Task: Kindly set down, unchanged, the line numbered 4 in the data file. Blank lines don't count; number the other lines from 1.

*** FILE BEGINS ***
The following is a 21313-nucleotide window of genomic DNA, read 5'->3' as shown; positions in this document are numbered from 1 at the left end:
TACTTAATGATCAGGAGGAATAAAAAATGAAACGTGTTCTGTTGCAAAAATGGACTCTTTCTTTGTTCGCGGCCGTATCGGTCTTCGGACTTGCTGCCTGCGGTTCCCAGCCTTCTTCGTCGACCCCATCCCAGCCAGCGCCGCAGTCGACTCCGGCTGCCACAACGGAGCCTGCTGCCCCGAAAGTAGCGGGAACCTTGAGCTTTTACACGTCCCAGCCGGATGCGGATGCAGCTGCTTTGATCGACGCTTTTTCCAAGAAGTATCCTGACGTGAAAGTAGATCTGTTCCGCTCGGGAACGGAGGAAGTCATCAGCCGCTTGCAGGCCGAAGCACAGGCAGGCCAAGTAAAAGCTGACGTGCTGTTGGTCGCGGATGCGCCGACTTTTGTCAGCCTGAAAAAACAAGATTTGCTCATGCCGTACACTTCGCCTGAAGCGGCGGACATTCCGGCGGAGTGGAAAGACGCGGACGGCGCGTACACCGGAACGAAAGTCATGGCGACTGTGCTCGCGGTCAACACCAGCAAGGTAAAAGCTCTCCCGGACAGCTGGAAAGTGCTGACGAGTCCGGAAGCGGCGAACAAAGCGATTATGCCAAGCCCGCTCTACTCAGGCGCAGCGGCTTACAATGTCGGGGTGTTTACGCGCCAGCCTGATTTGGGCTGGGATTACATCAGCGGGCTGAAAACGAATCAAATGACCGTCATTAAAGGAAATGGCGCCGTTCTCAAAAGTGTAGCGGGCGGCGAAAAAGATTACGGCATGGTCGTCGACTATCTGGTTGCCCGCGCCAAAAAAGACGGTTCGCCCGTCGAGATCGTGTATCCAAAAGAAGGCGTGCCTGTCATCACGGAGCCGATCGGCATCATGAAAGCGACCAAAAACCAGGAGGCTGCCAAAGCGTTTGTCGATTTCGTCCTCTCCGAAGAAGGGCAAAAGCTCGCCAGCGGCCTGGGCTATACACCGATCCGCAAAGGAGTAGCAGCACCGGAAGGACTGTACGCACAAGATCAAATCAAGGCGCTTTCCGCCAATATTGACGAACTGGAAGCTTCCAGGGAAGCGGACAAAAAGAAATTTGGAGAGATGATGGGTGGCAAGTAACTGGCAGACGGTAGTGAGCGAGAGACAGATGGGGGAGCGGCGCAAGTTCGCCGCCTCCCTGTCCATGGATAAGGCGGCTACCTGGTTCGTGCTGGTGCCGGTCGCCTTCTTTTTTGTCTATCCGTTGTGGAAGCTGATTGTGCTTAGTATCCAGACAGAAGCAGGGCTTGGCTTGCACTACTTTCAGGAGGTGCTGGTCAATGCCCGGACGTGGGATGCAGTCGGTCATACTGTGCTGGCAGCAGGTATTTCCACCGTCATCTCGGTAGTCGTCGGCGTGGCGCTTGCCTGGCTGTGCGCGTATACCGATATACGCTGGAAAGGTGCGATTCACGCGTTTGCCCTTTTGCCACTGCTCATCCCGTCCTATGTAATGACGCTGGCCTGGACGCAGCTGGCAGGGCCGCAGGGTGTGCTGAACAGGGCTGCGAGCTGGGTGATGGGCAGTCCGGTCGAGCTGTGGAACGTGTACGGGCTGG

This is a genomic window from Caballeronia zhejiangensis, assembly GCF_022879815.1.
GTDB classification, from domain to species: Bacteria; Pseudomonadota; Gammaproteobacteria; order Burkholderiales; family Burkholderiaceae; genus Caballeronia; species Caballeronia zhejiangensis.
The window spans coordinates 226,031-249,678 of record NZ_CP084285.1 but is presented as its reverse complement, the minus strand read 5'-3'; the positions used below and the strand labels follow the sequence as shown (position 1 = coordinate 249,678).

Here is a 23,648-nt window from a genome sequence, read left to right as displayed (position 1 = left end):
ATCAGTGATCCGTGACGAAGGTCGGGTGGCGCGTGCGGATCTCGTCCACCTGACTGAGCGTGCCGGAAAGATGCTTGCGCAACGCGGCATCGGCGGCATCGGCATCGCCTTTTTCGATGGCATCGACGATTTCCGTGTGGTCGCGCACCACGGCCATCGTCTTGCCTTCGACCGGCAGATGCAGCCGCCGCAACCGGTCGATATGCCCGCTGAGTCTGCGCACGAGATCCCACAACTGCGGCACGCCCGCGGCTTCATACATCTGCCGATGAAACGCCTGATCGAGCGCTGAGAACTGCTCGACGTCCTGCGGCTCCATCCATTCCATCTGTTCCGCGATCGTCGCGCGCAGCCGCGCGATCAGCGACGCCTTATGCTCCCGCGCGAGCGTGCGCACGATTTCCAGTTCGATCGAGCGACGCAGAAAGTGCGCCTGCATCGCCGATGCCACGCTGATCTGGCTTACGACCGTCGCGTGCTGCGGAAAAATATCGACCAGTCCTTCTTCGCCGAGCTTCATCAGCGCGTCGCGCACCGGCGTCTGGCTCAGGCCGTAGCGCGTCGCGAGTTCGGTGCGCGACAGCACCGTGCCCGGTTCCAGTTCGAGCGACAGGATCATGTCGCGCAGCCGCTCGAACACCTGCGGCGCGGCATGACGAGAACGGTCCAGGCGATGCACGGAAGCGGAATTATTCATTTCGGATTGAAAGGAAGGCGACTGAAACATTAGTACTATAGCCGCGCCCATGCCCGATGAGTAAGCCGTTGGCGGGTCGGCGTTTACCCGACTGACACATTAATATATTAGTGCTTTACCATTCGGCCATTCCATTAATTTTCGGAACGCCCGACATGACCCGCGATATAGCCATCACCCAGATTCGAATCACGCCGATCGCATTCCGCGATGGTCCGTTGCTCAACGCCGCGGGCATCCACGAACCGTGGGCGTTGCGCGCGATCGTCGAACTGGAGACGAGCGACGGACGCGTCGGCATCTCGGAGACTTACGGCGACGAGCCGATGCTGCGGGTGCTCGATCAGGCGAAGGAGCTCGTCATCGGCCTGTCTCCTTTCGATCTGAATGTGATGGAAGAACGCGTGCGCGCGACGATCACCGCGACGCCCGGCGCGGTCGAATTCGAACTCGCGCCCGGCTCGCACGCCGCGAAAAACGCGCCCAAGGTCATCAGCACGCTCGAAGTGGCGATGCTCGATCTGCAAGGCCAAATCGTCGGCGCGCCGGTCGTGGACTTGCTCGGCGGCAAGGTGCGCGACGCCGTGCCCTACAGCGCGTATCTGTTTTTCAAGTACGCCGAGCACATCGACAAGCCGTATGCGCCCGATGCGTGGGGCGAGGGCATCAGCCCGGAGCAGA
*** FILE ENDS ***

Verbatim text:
GTDB classification, from domain to species: Bacteria; Pseudomonadota; Gammaproteobacteria; order Burkholderiales; family Burkholderiaceae; genus Caballeronia; species Caballeronia zhejiangensis.